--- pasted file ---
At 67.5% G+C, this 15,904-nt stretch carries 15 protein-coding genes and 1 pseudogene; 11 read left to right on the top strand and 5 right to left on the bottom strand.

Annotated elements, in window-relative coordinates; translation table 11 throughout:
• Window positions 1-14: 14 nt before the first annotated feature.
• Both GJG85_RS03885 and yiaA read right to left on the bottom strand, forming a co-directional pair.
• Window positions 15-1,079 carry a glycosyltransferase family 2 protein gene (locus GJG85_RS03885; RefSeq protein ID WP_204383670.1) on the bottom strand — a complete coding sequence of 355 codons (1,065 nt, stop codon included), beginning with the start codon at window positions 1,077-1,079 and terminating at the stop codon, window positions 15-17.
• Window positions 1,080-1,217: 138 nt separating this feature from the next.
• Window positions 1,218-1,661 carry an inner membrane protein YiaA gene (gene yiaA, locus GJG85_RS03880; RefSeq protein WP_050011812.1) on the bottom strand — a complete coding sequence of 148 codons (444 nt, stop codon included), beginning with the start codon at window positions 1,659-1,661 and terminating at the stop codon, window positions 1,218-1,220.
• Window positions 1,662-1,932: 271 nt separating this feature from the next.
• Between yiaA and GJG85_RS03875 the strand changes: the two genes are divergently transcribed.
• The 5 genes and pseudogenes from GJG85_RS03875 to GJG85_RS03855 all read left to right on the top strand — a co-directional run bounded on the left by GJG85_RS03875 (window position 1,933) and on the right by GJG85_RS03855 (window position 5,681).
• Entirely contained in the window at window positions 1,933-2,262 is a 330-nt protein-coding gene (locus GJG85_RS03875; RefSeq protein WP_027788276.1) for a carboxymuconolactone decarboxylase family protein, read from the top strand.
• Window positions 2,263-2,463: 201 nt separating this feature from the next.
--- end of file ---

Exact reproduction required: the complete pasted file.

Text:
At 67.5% G+C, this 15,904-nt stretch carries 15 protein-coding genes and 1 pseudogene; 11 read left to right on the top strand and 5 right to left on the bottom strand.

Annotated elements, in window-relative coordinates; translation table 11 throughout:
• Window positions 1-14: 14 nt before the first annotated feature.
• Both GJG85_RS03885 and yiaA read right to left on the bottom strand, forming a co-directional pair.
• Window positions 15-1,079 carry a glycosyltransferase family 2 protein gene (locus GJG85_RS03885; RefSeq protein ID WP_204383670.1) on the bottom strand — a complete coding sequence of 355 codons (1,065 nt, stop codon included), beginning with the start codon at window positions 1,077-1,079 and terminating at the stop codon, window positions 15-17.
• Window positions 1,080-1,217: 138 nt separating this feature from the next.
• Window positions 1,218-1,661 carry an inner membrane protein YiaA gene (gene yiaA, locus GJG85_RS03880; RefSeq protein WP_050011812.1) on the bottom strand — a complete coding sequence of 148 codons (444 nt, stop codon included), beginning with the start codon at window positions 1,659-1,661 and terminating at the stop codon, window positions 1,218-1,220.
• Window positions 1,662-1,932: 271 nt separating this feature from the next.
• Between yiaA and GJG85_RS03875 the strand changes: the two genes are divergently transcribed.
• The 5 genes and pseudogenes from GJG85_RS03875 to GJG85_RS03855 all read left to right on the top strand — a co-directional run bounded on the left by GJG85_RS03875 (window position 1,933) and on the right by GJG85_RS03855 (window position 5,681).
• Entirely contained in the window at window positions 1,933-2,262 is a 330-nt protein-coding gene (locus GJG85_RS03875; RefSeq protein WP_027788276.1) for a carboxymuconolactone decarboxylase family protein, read from the top strand.
• Window positions 2,263-2,463: 201 nt separating this feature from the next.